Poker is a mental game in more ways than one. On the one hand, there’s an analytic dimension that calls for high-level problem-solving and strategic decision-making. On the other, there’s a psychological dimension that revolves around the relationship between money, power and truth. This has a direct bearing on the science of poker tells.
A strong-handed player has an easy relationship with money (the pot,) power (their hand) and truth (not having to bluff.) Weak-handed players, on the other hand, have to practice deceit in order to steal the pot. The resulting psychological pressure can cause them to give the game away through tells. These behavioral quirks are more operative at live poker tables than in online poker, but some of them are valid across the board. Let’s take a look at the physical, verbal and betting-related poker tells that can indicate weak hands.
Being on the Defensive
A player holding a strong hand in poker wants to build the pot, so he doesn’t want to give an opponent a reason not to bet. Conversely, a player with a weak hand will act – usually unconsciously – in a manner intended to put you off betting. As a result, if you’re reaching for your chips to bet and a player waiting to act immediately starts reaching for theirs, it’s a signal that their hand is probably weak.
Of course, it doesn’t have to be as obvious as reaching for chips. It can be a subtle, unusual movement. A player who toys with their chips before checking could be signaling their interest in the pot – a likely indicator of hand weakness. A player who puts their hands on the poker table protectively near their chips is also showing discomfort. Staring intensely or sitting awkwardly after a check also may reveal a defensive attitude.
Hesitations and pauses when betting are usually an indication of the strength of poker hands. After all, a significant bet is a weighty decision. It’s the player who bets without skipping a beat who’s most likely to be bluffing or holding a weak hand. That’s because they don’t want to draw their opponents’ attention to their behavior. They want to represent confidence, and betting normally is one way to do that. A keen observer, however, will be able to detect when a normal betting action is just a little too smooth. Bluffers can seem unnaturally self-composed, and what is trying to conceal weakness if not a bluff, even at a subconscious level?
Checking It Twice
What does it mean when an opponent checks their hole cards, then checks again? It can indicate weakness or strength, depending on the situation. A player who calls a raise before the flop, sees the flop, double-checks their hole cards, then checks is probably telegraphing hand weakness. This kind of attention-getting gesture is typical of weak-handed players who are waiting to act or who have already decided to check. It shows that their mind isn’t on the game. A player who flops a monster hand in poker will usually be super focused and won’t behave in any ostentatious way.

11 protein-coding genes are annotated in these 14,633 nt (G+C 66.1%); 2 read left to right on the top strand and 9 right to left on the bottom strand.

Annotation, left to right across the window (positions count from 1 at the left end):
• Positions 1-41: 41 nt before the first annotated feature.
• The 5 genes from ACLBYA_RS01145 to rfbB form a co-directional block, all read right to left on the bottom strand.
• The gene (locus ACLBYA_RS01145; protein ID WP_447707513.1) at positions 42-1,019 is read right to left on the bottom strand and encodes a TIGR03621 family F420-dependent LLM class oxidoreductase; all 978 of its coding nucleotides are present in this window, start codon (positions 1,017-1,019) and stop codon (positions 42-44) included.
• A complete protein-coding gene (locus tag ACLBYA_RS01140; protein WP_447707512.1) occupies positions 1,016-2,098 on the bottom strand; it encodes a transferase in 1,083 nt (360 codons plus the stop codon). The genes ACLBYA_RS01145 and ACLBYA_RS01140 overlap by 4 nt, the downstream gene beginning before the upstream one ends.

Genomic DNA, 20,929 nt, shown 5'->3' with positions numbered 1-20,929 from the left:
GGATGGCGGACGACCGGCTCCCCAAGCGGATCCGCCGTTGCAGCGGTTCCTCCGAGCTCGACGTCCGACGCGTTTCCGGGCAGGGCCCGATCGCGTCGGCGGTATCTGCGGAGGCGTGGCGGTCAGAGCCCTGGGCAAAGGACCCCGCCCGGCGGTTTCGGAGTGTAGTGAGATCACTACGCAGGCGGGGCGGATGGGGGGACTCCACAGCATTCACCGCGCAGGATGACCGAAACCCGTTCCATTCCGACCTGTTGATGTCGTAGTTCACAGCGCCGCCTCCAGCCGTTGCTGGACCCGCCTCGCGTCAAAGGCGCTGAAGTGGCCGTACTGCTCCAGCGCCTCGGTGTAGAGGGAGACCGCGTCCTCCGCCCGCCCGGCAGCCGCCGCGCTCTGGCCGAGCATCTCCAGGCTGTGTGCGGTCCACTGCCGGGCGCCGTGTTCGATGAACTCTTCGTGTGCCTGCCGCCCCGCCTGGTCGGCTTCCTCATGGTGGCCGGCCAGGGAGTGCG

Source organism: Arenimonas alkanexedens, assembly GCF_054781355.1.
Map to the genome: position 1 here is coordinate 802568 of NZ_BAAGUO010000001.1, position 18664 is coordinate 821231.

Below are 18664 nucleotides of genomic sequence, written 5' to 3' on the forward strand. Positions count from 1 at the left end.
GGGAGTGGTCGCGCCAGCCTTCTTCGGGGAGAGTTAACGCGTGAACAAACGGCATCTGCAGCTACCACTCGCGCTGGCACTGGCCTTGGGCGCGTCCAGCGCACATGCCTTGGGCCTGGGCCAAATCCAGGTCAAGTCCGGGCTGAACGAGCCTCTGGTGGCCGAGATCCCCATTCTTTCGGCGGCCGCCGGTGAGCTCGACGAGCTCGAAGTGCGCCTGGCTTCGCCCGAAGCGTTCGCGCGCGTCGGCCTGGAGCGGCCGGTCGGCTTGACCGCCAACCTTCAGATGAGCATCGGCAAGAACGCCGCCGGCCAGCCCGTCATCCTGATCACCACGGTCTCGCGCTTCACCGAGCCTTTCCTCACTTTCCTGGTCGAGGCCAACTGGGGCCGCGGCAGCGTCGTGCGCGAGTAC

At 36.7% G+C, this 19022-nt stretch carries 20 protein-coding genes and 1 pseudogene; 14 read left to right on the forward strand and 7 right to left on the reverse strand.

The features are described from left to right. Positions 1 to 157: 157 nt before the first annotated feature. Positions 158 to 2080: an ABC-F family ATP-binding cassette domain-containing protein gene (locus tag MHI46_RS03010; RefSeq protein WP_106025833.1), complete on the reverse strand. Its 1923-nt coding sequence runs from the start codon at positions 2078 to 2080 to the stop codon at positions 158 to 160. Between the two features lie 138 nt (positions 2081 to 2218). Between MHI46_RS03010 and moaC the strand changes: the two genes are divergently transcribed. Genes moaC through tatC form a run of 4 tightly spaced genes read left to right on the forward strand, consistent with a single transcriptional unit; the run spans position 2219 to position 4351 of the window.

Fast on the Call
One of the most reliable indicators of a hand that’s weak or medium-strength – and one that also works in online poker – is when a player immediately calls a bet. Quick calling means they’ve immediately decided not to raise. A strong-handed player who’s focused on maximizing value and playing their hand as best they can will take time to weigh up their choice. Even if their decision is to call, it’ll take them a few seconds to reach it.
The quick call tell is most useful before and on the flop. On the turn, the pot has usually increased to a size that calls for careful decisions, so it’s unlikely that any player who’s still in the pot will call quickly, however weak their hand may be.
One exception is when players call a 3-bet or 4-bet unusually quickly. This often means the player has pocket queens or jacks. These hands aren’t weak enough to fold, but they aren’t strong enough to re-raise with, either. Bear in mind that “unusually quickly” varies from one player to the next, so it’s necessary to observe your opponents closely before making a judgment call of this nature.
Sometimes opponents will literally tell you that their holding is weak. One way is by making what is known as strong-hand statements. Strong-hand statements are much harder to interpret than weak-hand statements. Bluffers and weak-handed players would like to represent strength, so they’ll try to use reverse psychology and say things like, “I’m going to crush you.”
It can also be a tell when a player is unusually quiet. Strong-handed players are often relaxed to the point that they make goading statements like “I dare you to call me.” A player prone to goading when they’re relaxed could be signaling weakness if they fall silent. Similarly, it’s worth noting when opponents who behave rudely when they’re confident act all meek. The point is that weak-handed players don’t want to risk angering strong opponents, so they don’t act or speak rudely.
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